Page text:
If you’ve ever been on a farm, or near one, you’ve smelled it. That peculiar scent that coats the air, offends the nostrils, and extinguishes any appetite you may have had. It’s that mix of Earthy tilled soil and well … poop. It’s manure – a secret weapon to some farmers, a toxic problem to others. Dairy farmers are very familiar with manure. A cow on a dairy farm typically produces 80 pounds of manure per day. That means if a farmer has 10 cows on his plantation (which is on the low side) that’s 800 pounds of manure a day he has to take care of, and according to USDA research, only 50-80 percent of the manure is “recoverable” or manure that can realistically be collected and managed. Yikes, that’s a lot of manure considered “unmanageable.”

Considering these figures, it’s no big surprise that over the years, dairy farmers and those who live in the surrounding area of these facilities have encountered problems due to manure. We’ve seen water on farms turn putrid because of the excessive dumping of manure, toxic algal blooms and dead zones have started springing up all over the U.S. because of fecal run-off, and unsurprisingly, communities that live near dairy farms have expressed severe discomfort from the fumes they are forced to breathe. These instances have shown the world that manure is much more than just smelly, it’s dangerous. In fact, just recently, excessive manure vapors on a Wisconsin dairy farm led to the death of a 29-year-old dairy farmer and a dozen of his cattle.

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So, what exactly led to this horrific tragedy? Well, it’s quite simple really. Manure pits are pretty much disasters waiting to happen. The thick sludge of manure traps poisonous gases, up to 200 different types of them, especially when there are warm atmospheric conditions. Now, when farmers stir it around or “agitate it” these gases are released. Worse still, on hot and humid days, these gases aren’t carried away by the wind, and instead remain stagnant in the air and can build up near the ground. To give you an idea of how dangerous the USDA considers manure pits and it’s toxic gases, the organization prohibits anyone under 16 from entering a manure pit and requires that two people always be present, that way one can go for help if the other one “goes down.”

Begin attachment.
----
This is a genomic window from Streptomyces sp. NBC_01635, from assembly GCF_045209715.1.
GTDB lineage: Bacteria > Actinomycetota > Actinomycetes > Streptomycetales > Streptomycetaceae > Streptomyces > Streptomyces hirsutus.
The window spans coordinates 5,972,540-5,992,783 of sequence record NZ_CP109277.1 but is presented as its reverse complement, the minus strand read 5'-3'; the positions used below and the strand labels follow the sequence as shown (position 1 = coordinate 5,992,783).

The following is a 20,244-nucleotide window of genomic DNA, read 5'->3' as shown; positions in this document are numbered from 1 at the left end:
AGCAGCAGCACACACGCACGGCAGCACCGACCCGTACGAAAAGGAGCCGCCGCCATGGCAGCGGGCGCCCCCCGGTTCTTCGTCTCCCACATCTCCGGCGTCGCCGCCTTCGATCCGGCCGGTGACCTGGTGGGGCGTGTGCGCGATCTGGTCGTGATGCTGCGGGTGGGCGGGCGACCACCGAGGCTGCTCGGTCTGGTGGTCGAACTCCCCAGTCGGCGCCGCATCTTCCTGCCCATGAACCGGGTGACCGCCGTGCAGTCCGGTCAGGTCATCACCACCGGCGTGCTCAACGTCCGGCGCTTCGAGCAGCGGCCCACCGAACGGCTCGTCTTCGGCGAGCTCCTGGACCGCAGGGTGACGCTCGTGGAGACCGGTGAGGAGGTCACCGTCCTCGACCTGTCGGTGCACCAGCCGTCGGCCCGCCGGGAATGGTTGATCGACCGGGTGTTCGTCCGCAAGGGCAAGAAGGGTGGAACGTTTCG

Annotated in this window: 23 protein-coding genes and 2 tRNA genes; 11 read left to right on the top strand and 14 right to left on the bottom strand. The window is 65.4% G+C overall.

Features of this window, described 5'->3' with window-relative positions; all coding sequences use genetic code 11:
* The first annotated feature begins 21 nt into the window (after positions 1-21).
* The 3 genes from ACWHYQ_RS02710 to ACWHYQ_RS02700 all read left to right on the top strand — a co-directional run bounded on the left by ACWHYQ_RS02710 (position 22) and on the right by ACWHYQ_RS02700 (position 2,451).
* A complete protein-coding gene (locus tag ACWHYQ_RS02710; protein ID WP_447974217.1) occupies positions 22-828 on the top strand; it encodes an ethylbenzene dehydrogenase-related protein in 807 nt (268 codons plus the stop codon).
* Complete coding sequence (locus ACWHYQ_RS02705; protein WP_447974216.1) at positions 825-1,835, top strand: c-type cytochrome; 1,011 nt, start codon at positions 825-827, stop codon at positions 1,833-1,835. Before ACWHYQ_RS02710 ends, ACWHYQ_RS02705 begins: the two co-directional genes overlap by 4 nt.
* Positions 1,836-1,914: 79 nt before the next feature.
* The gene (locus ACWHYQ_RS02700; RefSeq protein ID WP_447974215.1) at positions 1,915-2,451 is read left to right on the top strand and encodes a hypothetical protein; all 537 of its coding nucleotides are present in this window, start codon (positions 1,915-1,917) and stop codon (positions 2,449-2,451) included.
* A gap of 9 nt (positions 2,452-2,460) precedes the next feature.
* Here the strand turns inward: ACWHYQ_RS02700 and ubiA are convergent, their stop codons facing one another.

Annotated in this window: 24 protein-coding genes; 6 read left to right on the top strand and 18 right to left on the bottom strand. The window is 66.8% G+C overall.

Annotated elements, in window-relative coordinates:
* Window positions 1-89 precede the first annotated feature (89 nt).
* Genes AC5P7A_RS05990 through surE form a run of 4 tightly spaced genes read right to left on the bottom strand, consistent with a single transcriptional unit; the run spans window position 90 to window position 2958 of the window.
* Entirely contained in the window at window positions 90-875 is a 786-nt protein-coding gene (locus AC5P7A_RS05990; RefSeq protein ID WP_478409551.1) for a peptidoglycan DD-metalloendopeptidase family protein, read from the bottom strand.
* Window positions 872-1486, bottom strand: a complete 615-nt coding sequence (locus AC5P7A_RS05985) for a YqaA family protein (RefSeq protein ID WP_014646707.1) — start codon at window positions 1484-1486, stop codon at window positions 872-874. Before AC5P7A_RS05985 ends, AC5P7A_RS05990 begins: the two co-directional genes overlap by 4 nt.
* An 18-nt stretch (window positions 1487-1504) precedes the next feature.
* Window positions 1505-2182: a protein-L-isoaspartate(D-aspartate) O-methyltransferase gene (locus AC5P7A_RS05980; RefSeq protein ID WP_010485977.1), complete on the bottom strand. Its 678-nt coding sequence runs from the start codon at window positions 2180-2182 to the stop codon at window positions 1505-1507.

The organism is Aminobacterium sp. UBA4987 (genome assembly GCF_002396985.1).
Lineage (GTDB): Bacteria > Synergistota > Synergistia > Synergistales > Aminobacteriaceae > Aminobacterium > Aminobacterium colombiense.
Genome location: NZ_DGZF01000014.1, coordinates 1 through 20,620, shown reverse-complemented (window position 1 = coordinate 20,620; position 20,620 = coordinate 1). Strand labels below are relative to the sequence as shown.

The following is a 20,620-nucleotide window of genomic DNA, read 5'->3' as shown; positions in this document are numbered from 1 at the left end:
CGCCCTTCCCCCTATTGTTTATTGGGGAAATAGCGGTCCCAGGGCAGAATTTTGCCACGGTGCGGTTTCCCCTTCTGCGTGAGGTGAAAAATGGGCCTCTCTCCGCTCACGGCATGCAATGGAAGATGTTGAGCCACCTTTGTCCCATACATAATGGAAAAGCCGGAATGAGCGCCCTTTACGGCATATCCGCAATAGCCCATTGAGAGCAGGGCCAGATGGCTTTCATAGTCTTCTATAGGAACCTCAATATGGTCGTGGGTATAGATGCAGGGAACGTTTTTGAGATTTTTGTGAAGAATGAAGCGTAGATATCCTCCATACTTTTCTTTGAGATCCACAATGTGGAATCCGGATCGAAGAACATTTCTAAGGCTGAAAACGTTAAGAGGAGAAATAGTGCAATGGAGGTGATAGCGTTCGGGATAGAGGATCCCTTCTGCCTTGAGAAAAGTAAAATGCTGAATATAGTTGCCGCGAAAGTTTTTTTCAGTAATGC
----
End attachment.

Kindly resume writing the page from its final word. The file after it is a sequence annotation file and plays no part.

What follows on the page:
Considering how dangerous manure has been found to be, along with the fact that the substances produced on these farms – meat and dairy – have their own myriad of negative impacts to human health, the environment, and animal welfare, we should be looking into more sustainable ways to satisfy people’s craving for meat, dairy, and cheese. The meat and dairy industries are infrastructures that do not leave much room for improvement. Sure, farmers can let the cows roam around for a bit before slaughter and they can possibly lower the amount of antibiotics given to cows, but there are major problems in this industry that are simply ingrained in the system and cannot be changed. Cows will always defecate, they will always have to drink water, and their bodies will always take up land. These are facts we simply cannot change.

That is why the solution is not to try to “improve” the dairy and meat industry, it’s to evolve past it. The problems that these industries face are no issue to the plant-based food sector. Eating plant-based leaves animals out of the picture, has been shown to lower your risk of cancer, heart disease, kidney failure, diabetes, and according to research, can literally lengthen your lifespan, and is much less taxing on the environment. If we are going to truly evolve as a species and give other species on Earth a fighting chance at survival, it is imperative that we realize how broken our food system is, and more important, realize that it’s not too late to change it. To learn more about how you can start, join One Green Planet’s #EatForThePlanet movement.

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